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Managing a training department is no easy task and with the learning and development industry changing so quickly, the job is even more complex. Despite speculation that there is a decline in e-learning, ATD reports that nearly 90 percent of organizations are still utilizing this training strategy. Organizations have shifted a large percentage of their learning and development to e-learning to reach more learners and conserve resources. Although there are some drawbacks to e-learning, many training managers continue to support it as a viable method. They are making informed decisions based on the content and current design tools that support more effective e-learning use.
With all this in mind, training managers need to think strategically as they develop a comprehensive and cost-effective e-learning strategy. This five-step process will assist you in making decisions on what content should be converted to e-learning.
Step 1: Alignment
Align your training department objectives with the organization’s objectives. You want the training objectives to reflect the organizational objectives while also keeping future goals in mind. Develop a specific target that is realistic and measurable.
Step 2: Assess Current State
Assess your current state, or organizational capabilities, by determining who and where your learners are, the technical infrastructure, the organizational culture, and the available resources as you move forward. Your analysis and assessment of these areas will highlight both your current capabilities and areas where more resources are needed. This data collection will provide you with the necessary information you can use later to leverage high-level support.
Step 3: Determine Future State
Determine your future state, or the scope of your e-learning initiative, by creating a detailed inventory of courses that outlines the intended result of each course, as well as its effectiveness and how it fits into the aligned objectives. During this stage you’ll also outline the delivery method of each course, the associated costs, and the type of content. Analyze this information to help make the best decision on what should be converted, what should be left alone, or what might fit better in a more blended solution. From here, you will prioritize the courses to convert by looking at the potential savings and organizational priority.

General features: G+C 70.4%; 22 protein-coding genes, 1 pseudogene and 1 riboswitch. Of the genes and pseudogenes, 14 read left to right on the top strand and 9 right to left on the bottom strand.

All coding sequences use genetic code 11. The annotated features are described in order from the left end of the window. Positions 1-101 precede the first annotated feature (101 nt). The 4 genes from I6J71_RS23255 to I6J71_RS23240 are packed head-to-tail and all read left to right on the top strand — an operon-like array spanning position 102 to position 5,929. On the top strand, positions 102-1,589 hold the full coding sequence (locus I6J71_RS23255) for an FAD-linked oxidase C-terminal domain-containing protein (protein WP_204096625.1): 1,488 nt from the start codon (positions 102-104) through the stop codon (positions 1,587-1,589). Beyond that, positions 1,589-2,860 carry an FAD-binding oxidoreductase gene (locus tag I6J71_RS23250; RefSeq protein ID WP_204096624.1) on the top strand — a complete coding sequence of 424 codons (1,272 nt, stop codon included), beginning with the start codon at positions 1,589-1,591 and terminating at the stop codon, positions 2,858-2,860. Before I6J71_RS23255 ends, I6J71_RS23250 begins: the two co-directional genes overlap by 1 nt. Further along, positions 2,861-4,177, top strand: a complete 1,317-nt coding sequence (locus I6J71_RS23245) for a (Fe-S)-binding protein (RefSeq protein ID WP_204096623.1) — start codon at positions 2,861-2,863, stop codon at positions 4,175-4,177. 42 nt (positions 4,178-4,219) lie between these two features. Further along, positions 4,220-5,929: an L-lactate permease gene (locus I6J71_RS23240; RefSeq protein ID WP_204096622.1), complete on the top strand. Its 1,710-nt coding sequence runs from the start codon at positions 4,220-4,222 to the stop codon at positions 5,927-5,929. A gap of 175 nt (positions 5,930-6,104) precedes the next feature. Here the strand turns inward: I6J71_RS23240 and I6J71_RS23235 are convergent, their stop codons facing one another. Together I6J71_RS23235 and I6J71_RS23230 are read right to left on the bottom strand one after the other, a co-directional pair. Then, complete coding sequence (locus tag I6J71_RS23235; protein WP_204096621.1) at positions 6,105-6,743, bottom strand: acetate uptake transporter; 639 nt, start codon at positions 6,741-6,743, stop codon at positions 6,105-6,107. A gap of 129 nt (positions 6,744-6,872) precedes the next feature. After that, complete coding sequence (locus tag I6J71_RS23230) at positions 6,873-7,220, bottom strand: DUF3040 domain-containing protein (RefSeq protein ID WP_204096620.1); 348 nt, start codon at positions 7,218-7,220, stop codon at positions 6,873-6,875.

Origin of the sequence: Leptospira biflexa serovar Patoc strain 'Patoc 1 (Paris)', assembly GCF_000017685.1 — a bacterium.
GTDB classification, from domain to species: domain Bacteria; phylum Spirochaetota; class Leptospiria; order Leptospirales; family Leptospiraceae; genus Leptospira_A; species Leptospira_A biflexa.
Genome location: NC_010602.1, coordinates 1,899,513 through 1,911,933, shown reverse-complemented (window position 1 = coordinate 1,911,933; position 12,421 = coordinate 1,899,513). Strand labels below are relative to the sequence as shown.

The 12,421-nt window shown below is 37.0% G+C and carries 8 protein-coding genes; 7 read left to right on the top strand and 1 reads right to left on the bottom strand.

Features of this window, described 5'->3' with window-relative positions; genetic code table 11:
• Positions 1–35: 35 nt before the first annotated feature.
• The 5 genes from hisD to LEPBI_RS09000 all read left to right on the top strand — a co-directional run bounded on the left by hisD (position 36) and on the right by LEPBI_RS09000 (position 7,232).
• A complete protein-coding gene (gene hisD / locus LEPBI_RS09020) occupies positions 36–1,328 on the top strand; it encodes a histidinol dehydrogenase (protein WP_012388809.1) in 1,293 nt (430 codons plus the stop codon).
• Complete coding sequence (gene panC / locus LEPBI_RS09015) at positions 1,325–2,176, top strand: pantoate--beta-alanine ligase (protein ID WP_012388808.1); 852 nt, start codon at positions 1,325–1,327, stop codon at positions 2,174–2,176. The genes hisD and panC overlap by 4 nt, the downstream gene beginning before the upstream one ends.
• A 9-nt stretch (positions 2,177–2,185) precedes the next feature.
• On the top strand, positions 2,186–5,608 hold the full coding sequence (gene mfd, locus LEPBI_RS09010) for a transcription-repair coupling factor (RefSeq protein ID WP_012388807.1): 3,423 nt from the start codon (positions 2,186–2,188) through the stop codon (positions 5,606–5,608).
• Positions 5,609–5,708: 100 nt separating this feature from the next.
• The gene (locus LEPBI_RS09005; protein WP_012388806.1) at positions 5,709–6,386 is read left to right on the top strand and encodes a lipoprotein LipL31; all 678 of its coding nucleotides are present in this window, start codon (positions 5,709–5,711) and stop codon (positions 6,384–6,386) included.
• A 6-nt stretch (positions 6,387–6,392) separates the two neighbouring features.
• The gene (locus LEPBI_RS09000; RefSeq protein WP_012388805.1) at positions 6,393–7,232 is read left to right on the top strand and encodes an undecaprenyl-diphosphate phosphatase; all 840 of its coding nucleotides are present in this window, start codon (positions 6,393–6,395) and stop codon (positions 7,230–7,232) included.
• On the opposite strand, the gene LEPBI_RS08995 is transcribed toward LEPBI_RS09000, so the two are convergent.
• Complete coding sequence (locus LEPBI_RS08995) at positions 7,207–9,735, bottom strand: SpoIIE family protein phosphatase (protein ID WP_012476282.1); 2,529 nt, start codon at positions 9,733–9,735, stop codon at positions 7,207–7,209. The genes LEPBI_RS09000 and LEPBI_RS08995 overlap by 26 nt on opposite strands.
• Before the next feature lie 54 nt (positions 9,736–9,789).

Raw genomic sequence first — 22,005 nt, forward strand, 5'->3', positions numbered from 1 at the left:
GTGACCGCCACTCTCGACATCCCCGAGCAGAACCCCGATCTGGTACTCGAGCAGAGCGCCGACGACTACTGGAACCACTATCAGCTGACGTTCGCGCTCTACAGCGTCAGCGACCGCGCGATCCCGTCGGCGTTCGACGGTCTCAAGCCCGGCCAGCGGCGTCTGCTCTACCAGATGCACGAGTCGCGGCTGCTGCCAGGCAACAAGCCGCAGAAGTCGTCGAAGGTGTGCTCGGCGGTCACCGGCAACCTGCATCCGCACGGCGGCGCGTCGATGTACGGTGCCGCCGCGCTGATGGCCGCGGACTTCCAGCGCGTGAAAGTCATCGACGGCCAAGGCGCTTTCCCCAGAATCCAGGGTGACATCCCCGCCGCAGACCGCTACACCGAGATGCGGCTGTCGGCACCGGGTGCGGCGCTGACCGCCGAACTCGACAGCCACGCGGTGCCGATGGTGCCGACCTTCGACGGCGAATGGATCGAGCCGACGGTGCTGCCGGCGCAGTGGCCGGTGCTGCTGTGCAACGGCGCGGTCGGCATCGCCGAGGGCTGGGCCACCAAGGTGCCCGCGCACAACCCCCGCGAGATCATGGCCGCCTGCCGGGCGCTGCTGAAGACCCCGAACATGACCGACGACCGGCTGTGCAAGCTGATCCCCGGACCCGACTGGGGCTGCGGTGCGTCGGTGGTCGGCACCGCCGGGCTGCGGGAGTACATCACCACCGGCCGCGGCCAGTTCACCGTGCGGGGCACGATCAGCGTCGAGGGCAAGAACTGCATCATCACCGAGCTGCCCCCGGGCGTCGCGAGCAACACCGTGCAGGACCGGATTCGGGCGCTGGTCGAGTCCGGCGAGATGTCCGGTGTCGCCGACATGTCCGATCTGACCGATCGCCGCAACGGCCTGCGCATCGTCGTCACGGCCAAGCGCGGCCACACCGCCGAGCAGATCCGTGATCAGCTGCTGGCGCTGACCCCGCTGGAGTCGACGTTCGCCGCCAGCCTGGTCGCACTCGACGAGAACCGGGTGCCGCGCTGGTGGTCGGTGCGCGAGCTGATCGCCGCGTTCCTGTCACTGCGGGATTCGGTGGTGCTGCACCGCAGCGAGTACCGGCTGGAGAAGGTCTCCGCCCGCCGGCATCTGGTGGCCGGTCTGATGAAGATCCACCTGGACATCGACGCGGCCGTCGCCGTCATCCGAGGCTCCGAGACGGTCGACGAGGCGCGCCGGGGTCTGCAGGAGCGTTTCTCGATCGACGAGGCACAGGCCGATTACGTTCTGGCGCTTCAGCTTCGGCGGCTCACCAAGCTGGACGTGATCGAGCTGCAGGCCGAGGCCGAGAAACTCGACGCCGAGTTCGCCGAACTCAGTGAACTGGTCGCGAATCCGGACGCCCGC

Step 4: Analyze Costs & Benefits
Analyze the costs and benefits now that you have your prioritized content. You need to determine how much it will cost to make those courses a reality and, more importantly, how much of a benefit each course will create. You’ll start by identifying the resources required and then calculating the potential return on investment (ROI) for the courses up for conversion. The goal is to determine if the savings of e-learning over instructor-led training is greater than the cost of providing e-learning.
Step 5: Develop Strategic Plan
Develop a strategic plan that documents your analysis, the process you went through, as well plans for establishing learning measurements, promoting e-learning to maximize learner buy-in, and mitigating potential risks. Then submit your strategic plan to the organization for approval.
Creating an e-learning strategy is a long-term investment that will have a far-reaching, organization-wide impact.
Want to learn how to apply this step-by-step decision-making process to maximize your e-learning return on investment? Join us in our next Certified e-Learning Specialist Certification program.